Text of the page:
Public Record Office of Northern Ireland

PRONI Building with Harland & Wolff Cranes In Background
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PRONI holds a diverse range of archives from official and private sources, including church and school registers, court records, wills, land valuation and landed estate records.

Venue Type:


Opening hours

09:00 - 16:45 Mon-Wed and Fri
10:00 - 20:45 Thurs

Admission charges

Please contact venue for details.


Collection details

Archives, Industry, Law and Order, Personalities, Religion, Social History, Trade and Commerce

Key artists and exhibits

  • Presbyterian Church Records
  • Church of Ireland Records
Events details are listed below. You may need to scroll down or click on headers to see them all. For events that don't have a specific date see the 'Resources' tab above.
Suffragette Newsletter

Voices and Votes: Suffrage and Representation of the People, 1832 – 1928

  • 2 July 2018 10am-1pm

To mark the centenary of The Representation of the People Act 1918, the Public Record Office of Northern Ireland (PRONI) has developed an exhibition exploring the journey from reform of the 40-shilling franchise to universal suffrage, and recognising some of the many people who championed change.

Prior to 1832, the right to vote was restricted to men who owned or rented land with an income worth 40 shillings or more per year – today, this would be equivalent to a rental value of c.£2000 per month. The first voting reform in over 400 years came with The Representation of the People Act 1832, which gave the vote to men whose property had a rental value of £10 per year or more – giving about one in seven men the right to vote. A number of further reforms took place in the nineteenth century, however the most radical changes to the electoral system occurred in 1918. The Representation of the People Act 1918 was the first Act to introduce voting rights for women, albeit only for those over the age of 30 and subject to a number of qualifications. It is also significant in that it extended the franchise to all men over the age of 21 for the first time, without qualification. It would take a further ten years before men and women were granted equal suffrage in the UK.


The launch will be followed by a half day conference which will examine the history and context of suffrage and the Representation of the People Act, and its legacy and impact. (10.10am – 1pm).

Speakers include:
•Dr Margaret Ward (Historian and author of ‘Hanna Sheehy Skeffington: Suffragette and Sinn Feiner: Her Memoirs and Political Writings’)
•Niall Kerr (Digital Resource Developer, The Nerve Centre)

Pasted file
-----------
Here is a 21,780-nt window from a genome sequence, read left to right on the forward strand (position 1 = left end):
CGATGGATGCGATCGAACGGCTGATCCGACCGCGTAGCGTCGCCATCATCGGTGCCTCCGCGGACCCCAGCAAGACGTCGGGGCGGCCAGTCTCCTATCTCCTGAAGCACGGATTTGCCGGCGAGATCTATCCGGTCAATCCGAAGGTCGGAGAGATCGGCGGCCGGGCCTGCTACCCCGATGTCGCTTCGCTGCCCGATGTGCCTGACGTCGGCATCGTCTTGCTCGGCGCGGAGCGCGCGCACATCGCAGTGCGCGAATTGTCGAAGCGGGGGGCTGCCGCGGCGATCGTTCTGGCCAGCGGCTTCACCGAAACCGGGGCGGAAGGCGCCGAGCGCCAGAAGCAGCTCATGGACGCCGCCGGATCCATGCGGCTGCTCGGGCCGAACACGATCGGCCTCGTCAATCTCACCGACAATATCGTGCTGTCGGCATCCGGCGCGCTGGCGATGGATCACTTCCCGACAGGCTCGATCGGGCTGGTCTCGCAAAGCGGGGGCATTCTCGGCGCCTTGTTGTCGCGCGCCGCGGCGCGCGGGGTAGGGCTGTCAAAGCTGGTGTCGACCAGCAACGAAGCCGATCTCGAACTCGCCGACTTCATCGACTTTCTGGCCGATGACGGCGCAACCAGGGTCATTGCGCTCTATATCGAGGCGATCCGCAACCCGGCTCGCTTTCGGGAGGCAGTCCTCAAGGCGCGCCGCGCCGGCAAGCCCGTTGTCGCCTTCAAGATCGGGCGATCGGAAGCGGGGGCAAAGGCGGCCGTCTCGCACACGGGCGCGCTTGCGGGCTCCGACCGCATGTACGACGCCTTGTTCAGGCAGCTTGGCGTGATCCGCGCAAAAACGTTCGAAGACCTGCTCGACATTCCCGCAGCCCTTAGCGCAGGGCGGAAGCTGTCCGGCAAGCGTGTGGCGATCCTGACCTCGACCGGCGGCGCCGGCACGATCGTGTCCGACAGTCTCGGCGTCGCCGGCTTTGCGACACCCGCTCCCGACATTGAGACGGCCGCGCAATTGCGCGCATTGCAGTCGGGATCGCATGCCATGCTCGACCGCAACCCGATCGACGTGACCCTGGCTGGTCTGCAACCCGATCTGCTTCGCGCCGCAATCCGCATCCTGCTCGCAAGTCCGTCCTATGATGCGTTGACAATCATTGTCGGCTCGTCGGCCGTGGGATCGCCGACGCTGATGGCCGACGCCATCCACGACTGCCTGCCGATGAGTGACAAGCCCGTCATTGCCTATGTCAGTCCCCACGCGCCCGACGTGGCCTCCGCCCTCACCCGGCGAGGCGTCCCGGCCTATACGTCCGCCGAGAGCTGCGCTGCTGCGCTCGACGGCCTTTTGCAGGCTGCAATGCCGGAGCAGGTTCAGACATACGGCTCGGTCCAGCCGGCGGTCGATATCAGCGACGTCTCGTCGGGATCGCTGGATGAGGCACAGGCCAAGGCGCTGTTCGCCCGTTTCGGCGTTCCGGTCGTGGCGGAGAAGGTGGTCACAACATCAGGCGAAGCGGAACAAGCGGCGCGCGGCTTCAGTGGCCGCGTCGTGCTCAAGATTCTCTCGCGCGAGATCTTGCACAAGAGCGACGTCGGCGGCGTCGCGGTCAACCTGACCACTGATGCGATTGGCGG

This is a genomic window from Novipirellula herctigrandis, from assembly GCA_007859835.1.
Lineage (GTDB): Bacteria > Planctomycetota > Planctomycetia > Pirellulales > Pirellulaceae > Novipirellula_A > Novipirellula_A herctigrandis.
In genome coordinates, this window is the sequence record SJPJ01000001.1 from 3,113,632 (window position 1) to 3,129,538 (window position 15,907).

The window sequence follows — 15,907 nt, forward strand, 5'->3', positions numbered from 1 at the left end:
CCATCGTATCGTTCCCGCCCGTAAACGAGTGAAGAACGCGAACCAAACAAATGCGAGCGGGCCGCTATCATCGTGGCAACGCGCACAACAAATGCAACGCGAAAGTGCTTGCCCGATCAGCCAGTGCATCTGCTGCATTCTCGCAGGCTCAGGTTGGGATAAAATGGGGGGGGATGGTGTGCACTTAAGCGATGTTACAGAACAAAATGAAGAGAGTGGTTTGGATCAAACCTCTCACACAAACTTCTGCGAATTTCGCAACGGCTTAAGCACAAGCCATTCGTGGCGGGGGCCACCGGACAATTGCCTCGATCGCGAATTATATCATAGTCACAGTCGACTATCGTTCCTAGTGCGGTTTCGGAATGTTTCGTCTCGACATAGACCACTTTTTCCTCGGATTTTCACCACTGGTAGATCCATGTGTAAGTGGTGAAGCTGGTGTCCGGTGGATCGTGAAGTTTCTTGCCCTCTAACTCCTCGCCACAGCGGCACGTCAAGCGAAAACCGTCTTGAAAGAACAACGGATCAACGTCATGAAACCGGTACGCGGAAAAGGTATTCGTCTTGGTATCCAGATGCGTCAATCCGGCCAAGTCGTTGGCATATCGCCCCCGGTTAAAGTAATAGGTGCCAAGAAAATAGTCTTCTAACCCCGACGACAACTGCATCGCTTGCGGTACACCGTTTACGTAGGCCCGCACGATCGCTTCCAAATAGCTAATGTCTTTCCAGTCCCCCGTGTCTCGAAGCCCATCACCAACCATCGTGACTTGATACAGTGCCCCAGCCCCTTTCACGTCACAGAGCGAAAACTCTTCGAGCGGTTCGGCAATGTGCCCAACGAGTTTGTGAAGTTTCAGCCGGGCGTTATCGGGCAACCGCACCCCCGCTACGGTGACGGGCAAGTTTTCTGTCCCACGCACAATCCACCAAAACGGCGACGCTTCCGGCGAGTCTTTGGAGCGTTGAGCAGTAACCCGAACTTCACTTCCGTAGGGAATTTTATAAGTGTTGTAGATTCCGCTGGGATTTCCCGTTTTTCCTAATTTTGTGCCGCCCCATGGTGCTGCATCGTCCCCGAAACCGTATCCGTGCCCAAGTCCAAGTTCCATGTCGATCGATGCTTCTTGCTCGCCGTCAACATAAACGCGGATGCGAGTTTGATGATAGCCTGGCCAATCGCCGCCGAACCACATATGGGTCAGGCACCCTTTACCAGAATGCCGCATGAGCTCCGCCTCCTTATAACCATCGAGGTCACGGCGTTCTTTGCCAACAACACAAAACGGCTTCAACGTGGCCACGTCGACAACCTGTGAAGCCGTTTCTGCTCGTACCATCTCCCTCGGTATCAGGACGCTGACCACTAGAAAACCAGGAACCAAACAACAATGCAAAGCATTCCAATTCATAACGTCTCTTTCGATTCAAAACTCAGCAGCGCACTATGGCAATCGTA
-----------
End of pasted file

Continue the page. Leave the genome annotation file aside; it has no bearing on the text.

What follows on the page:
•Glynn Kelso (Public Record Office of Northern Ireland)


Belfast 1915

The Great Watershed – Belfast before and after the First World War

  • 6 August 2018 1-2pm

Roger Dixon will look at the impact of the First World War on the economy and society in Belfast. Roger has been the librarian at National Museums Northern Ireland for over 30 years.

The Eastside Arts Festival 2018 will run from 2 – 12 August 2018.


Suffragette Supporters in Belfast

Carson's Betrayal of Women? Unionist attitudes to female suffrage 1912-14

  • 8 August 2018 1-2pm

With Edward Carson opposed to women’s right to vote and the WPSU declaring war on Unionism in 1914, you might assume that the Unionist attitude during the Home Rule Crisis was homogeneously anti-suffrage. However, historian Jason Burke poses that the relationship between Unionism and suffragists was, in fact, much more complicated than it first appears. Beginning with the 1912 Conciliation Bill this talk explores the position of the Ulster Provisional Government, the ‘promise’ of votes for women, and the apparent U-turn in 1914. In light of the evidence, Burke ponders, “Was Edward Carson a fair target for suffragist anger?”



The Dreams Must be Dreamed: The Life and Times of Charlotte Despard

  • 10 August 2018 1-2pm

In the 1930s, one of the most remarkable figures of the women’s suffrage movement lived for a while on the Newtownards Rd. Charlotte Despard was in her eighties by then but still an avid revolutionary. So much so that her home was kept under the watchful daily eye of the police.

The Eastside Arts Festival 2018 will run from 2 – 12 August 2018.


Hellelil and Hildebrand, the Meeting on the Turret

Sir Frederic William Burton (1816-1900): Artist & Director of the National Gallery, London

  • 5 September 2018 1-2pm

This talk will illuminate the varied strands of Burton’s career as artist, antiquarian and museum director.

Sir Frederick William Burton was an Irish painter from County Wicklow who went on to become the third Director of the National Gallery, London. His water colour entitled The Meeting on the Turret Stairs (1864) was voted by the Irish public as Ireland's favourite painting in 2012.

Dr Marie Bourke is an art-cultural historian and former Keeper and Head of Education at the National Gallery of Ireland. A former Adjunct Professor in University College Dublin, she is currently on the board of the Heritage Council. Marie published The Story of Irish Museums 1790-2000 (2011, 2nd edition 2013), and curated the recent NGI exhibition Frederic William Burton: For the Love of Art (2017-18).

Hellelil and Hildebrand, the Meeting on the Turret Stairs by Frederic William Burton - Image courtesy of the National Gallery of Ireland




Public Record Office of Northern Ireland
2 Titanic Boulevard
Northern Ireland




028 9053 4800


028 9025 5999

All information is drawn from or provided by the venues themselves and every effort is made to ensure it is correct. Please remember to double check opening hours with the venue concerned before making a special visit.